The sun-kissed bounties of California and the storied lineage of grape vines in France seem incompatible with the onslaught of ice and snow that layer Wisconsin for much of the year. Indeed, the grapes that yield many distinguished types of wine are incompatible with the state’s low winter temperatures. In places where the common grape vine (Vitis vinifera) recoils from the cold, though, old and new hybrid varieties are supporting a growing commitment to viticulture in the Midwest.
University of Wisconsin-Madison enologist Nick Smith discussed the possibilities, challenges and trade-offs associated with growing wine grapes in places where the temperature regularly plunges below freezing in a Wednesday Nite @ the Lab presentation at the UW-Madison campus on Oct. 20, 2015, recorded for Wisconsin Public Television’s University Place. He said grape varieties that take root in frostier climates can offer interesting quirks and unique benefits to winemakers.
“We say that the Midwest is kind of like the Wild West of grape growing — there are no limits, there’s nothing telling us what we can and can’t do,” Smith said. “Hopefully some creative and adventurous people will come out and create some new things.”
Environmental factors and species variation both play a role in making Wisconsin wine distinct from that of other regions. While most wine grapes grown in Europe and other warm climates are variants of Vitis vinifera, the grapes grown in the Midwest are largely hybrids of native North American species like the fox grape (Vitis labrusca) that are high in tannins and malic acid, factors that can impact the color and flavor of the wine they produce.
Length of daylight and lower growing temperatures also change the flavor of grapes, as sun exposure lowers acidity, increases sugar levels and raises taste-defining phenolic content.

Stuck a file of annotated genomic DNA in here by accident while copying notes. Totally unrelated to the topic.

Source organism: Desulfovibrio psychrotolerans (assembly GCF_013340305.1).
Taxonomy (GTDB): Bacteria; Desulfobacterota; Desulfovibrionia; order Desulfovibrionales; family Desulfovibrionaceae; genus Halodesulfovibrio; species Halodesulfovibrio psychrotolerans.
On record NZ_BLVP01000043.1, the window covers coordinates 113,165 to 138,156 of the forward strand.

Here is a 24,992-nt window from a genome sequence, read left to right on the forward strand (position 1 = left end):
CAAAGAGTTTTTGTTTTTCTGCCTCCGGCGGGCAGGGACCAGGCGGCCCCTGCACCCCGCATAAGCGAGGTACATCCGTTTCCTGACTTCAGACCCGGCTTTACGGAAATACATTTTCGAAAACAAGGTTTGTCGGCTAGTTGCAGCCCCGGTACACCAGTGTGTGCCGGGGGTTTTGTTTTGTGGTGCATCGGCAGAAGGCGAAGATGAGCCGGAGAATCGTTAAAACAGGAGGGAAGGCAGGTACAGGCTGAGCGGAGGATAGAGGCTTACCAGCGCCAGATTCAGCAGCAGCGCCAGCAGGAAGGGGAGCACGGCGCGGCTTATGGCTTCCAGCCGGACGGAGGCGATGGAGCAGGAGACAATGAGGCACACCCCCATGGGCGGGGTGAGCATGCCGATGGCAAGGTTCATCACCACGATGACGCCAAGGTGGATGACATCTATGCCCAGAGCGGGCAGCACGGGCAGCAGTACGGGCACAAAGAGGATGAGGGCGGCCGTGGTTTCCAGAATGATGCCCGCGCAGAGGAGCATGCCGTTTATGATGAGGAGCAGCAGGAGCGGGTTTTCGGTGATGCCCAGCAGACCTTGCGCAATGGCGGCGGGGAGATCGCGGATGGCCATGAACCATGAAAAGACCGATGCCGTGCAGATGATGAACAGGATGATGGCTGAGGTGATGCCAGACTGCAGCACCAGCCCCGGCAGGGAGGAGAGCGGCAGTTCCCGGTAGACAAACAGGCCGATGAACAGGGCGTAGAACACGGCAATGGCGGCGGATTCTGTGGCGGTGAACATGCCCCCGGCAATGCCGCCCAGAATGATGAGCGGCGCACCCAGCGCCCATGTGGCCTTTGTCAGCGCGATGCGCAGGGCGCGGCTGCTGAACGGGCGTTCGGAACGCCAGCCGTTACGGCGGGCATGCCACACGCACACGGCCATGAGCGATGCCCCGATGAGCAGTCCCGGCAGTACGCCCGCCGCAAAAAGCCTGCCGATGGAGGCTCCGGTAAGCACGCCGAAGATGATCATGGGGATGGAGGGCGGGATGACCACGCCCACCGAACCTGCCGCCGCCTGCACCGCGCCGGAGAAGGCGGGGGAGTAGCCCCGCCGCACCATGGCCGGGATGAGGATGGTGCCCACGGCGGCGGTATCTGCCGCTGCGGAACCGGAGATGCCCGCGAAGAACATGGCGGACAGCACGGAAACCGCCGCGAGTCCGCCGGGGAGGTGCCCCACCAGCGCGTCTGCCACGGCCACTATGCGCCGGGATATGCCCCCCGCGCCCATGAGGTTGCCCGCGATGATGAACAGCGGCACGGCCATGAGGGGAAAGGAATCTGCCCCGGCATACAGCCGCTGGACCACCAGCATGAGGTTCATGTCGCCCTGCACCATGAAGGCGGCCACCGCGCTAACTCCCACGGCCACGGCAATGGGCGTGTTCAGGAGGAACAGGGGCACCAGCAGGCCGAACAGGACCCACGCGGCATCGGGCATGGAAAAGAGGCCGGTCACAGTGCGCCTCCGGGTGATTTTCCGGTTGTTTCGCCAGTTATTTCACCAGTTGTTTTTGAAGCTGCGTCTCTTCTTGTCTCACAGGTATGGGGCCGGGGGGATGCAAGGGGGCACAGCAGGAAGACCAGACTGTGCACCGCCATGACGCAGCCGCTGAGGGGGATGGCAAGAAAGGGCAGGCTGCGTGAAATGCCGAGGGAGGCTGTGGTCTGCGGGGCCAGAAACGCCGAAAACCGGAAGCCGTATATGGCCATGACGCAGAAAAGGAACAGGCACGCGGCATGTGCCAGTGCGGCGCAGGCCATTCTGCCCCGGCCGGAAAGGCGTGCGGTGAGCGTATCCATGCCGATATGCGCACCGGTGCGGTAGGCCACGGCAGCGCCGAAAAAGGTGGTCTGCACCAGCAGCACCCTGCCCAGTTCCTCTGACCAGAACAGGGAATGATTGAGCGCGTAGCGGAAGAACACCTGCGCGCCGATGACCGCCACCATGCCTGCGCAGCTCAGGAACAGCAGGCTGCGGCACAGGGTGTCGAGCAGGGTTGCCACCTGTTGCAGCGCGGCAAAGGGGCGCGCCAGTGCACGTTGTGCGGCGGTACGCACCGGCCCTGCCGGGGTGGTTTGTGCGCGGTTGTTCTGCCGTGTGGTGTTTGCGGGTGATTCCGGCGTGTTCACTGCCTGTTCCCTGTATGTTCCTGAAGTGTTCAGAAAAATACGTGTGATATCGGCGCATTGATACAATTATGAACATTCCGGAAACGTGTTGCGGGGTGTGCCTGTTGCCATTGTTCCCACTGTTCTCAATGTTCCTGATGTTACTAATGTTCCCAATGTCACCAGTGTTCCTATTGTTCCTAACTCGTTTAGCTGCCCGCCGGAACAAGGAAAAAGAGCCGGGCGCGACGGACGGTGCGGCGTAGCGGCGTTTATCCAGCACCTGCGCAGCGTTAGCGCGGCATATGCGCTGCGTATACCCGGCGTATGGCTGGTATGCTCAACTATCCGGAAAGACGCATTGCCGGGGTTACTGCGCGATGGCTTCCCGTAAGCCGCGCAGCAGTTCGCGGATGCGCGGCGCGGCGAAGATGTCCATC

Together, high acidity, low tannin and low sugar content makes grape hybrids like Marquette and Frontenac particularly well suited to rosés. Cold climate wines have a distinct, aromatic profile, and Wisconsin vintners also find success producing sparkling wines, ports and dessert wines.
While the unique flavor profiles of cold hardy grapes can inspire creativity and produce palatable wine, they may require additional work during the fermenting process to achieve specific results desired by vintners. Malic acid, for example, produces an astringent flavor that is often considered undesirable but can be mitigated by using yeast or bacteria to convert the malic acid to lactic acid or another byproduct.
Many off-flavors or non-standard colors are considered flaws in the final product by connoisseurs, but Smith suggested these common markers of quality are mitigated by the preferences and surrounding experience of the person drinking the finished wine.
“Every one of us smells wine differently,” Smith said. “What we’re sensitive to and not sensitive to is very individual, so every person’s experience is unique. It makes quality kind of a challenge to define.”
The U.S. Treasury Department has defined 242 American Viticultural Areas as of 2018, including three that encompass parts of Wisconsin: the Upper Mississippi Valley AVA, the Lake Wisconsin AVA and the Wisconsin Ledge AVA. These areas are defined by the specific characteristics of their grapes and wine, and can aid producers in marketing and differentiation from other regions.